Scribner, Druscilla, and Lambert, Priscilla. 2010. “Constitutionalizing Difference: A Case Study Analysis of Gender Provisions in Botswana and South Africa.” Politics and Gender 6 (1): 3762.
Sebudubudu, David, and Hwedie, Bertha Osei. 2005. “Democratic Consolidation in SADC: Botswana's 2004 Election.” EISA Research Report. No. 11. Johannesburg: EISA, www.eisa.org.za.
Selolwane, Onalenna. 1998. “Equality of Citizenship and the Gendering of Democracy in Botswana.” In Botswana Politics and Society, edited by Edge, Wayne and Lekorwe, Mogopodi. Pretoria: Van Schaik Publishers.
Selolwane, Onalenna. 2000. “Civil Society, Citizenship and Women's Rights in Botswana.” In International Perspectives on Gender and Democratization, edited by Rai, Shirin, 8399. New York: St. Martin's Press.
Selolwane, Onalenna. 2004. “The Emang Basadi Women's Association.” Feminist Africa 3. www.feministafrica.org.
Selolwane, Onalenna. 2006. “Gendered Spaces in Party Politics in Southern Africa: Progress and Regress since Beijing 1995.” UNRISD Occasional Paper 13. Geneva: UNRISD.
Somolekae, Gloria. 2000. “Widening the Frontiers of Democracy: Towards a Transformative Agenda in Botswana Politics.” Pula: Botswana Journal of African Studies 14 (1): 7684.
Sunday Standard. 2009. “Nasha Chides Deviating Khama on Women Empowerment.” October 25.
Sunday Standard. 2010. “Botswana MPs Receive a Cold Reception at the Pan African Parliament.” April 28.
Taylor, Verta. 1989. “Social Movement Continuity: The Women's Movement in Abeyance.” American Sociological Review 54 (5): 761–75.
Tripp, Aili Mari, et al. 2009. African Women's Movements: Changing Political Landscapes. Cambridge: Cambridge University Press.
UNAIDS (Joint United Nations Programme on HIV/AIDS). 2009. AIDS Epidemic Update: December 2009. Geneva: UNAIDS. www.unaids.org.
Van Allen, Judith. 2001. “Women's Rights Movements as a Measure of African Democracy.” Journal of Asian and African Studies 36 (1): 3963.
Van Allen, Judith. 2007. “Feminism and Social Democracy in Botswana.” Socialism and Democracy 21 (3): 97124.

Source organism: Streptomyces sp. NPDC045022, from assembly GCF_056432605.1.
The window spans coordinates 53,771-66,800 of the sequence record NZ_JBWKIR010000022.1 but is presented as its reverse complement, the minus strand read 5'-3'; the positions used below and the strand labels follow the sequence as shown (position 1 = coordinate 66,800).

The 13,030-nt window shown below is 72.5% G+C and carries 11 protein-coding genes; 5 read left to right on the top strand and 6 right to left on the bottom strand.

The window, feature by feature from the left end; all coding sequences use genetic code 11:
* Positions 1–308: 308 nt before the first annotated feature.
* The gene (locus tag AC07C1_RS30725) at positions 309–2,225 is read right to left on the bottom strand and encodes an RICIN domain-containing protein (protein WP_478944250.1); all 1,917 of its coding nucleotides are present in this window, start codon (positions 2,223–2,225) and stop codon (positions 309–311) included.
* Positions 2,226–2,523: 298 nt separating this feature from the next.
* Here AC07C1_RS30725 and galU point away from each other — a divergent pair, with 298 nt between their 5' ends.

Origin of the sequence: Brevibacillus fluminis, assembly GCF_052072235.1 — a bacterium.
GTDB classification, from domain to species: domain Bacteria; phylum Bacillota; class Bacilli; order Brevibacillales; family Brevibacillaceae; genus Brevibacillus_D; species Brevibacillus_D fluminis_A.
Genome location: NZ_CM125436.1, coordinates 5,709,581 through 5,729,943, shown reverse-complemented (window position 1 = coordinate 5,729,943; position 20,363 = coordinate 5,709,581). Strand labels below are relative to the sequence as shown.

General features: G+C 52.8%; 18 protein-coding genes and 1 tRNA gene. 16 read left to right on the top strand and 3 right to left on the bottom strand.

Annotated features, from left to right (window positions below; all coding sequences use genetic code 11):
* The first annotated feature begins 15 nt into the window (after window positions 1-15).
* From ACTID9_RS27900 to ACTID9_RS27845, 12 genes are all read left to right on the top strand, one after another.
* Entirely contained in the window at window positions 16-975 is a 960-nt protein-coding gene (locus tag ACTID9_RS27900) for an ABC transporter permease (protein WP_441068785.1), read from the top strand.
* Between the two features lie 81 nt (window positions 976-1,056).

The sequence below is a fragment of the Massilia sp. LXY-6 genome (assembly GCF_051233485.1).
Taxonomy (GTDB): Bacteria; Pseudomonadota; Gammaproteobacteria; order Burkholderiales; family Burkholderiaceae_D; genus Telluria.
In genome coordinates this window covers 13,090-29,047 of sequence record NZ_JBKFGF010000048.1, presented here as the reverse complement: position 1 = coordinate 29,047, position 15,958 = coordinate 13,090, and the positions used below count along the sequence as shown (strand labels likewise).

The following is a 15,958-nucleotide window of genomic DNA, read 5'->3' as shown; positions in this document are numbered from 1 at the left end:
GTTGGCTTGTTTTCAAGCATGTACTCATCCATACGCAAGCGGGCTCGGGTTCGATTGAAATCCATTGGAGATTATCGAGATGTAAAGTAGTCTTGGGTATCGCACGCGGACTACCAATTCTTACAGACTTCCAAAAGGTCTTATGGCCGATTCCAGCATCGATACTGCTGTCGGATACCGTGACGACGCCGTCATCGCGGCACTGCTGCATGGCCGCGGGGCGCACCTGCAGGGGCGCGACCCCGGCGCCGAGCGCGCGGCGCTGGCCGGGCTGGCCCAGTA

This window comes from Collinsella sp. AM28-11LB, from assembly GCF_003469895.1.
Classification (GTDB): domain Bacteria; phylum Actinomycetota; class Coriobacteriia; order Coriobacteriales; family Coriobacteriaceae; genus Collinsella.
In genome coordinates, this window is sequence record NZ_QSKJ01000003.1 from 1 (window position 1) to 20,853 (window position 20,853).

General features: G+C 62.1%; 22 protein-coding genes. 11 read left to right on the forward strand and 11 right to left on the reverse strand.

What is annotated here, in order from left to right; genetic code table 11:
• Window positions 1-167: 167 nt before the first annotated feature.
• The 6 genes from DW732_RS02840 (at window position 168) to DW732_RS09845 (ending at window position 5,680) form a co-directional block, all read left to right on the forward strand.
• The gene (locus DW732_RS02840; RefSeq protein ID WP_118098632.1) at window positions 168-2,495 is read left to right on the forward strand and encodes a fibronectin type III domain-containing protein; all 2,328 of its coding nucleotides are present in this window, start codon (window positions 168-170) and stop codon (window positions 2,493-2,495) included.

Wass, Peter. “Initiatives to Promote Civil Society in Botswana in the 1960s: A Personal Memoir.” Botswana Notes and Records 36: 7481.
Waylen, Georgina. 2007. “Women's Mobilization and Gender Outcomes in Transitions to Democracy: The Case of South Africa.” Comparative Political Studies 40 (5): 521–46.
Women's Affairs Department. 1998. “Report on a Review of All Laws Affecting the Status of Women in Botswana.” Gaborone: Government of Botswana.
Women's Affairs Department. 2003. “Botswana's Response to the Questionnaire to Government on Implementation of the Beijing Platform for Action (1995) and the Outcome of the Twenty-Third Session of the General Assembly” (2000). www.un.org.
Women's Affairs Department. 2005. “Amended Laws Affecting the Rights of Women in Botswana.” Gaborone: Government of Botswana.
Zaffiro, James. 1993. “African Legislatures and Foreign Policy-Making: The Botswana Case.” Botswana Notes and Records 25: 3958.
Recommend this journal

Email your librarian or administrator to recommend adding this journal to your organisation's collection.

African Studies Review
  • ISSN: 0002-0206
  • EISSN: 1555-2462
  • URL: /core/journals/african-studies-review
Please enter your name
Please enter a valid email address
Who would you like to send this to? *
×

Metrics

Full text views

Total number of HTML views: 0
Total number of PDF views: 32 *
Loading metrics...

Abstract views

Total abstract views: 343 *
Loading metrics...

* Views captured on Cambridge Core between September 2016 - 20th April 2018. This data will be updated every 24 hours.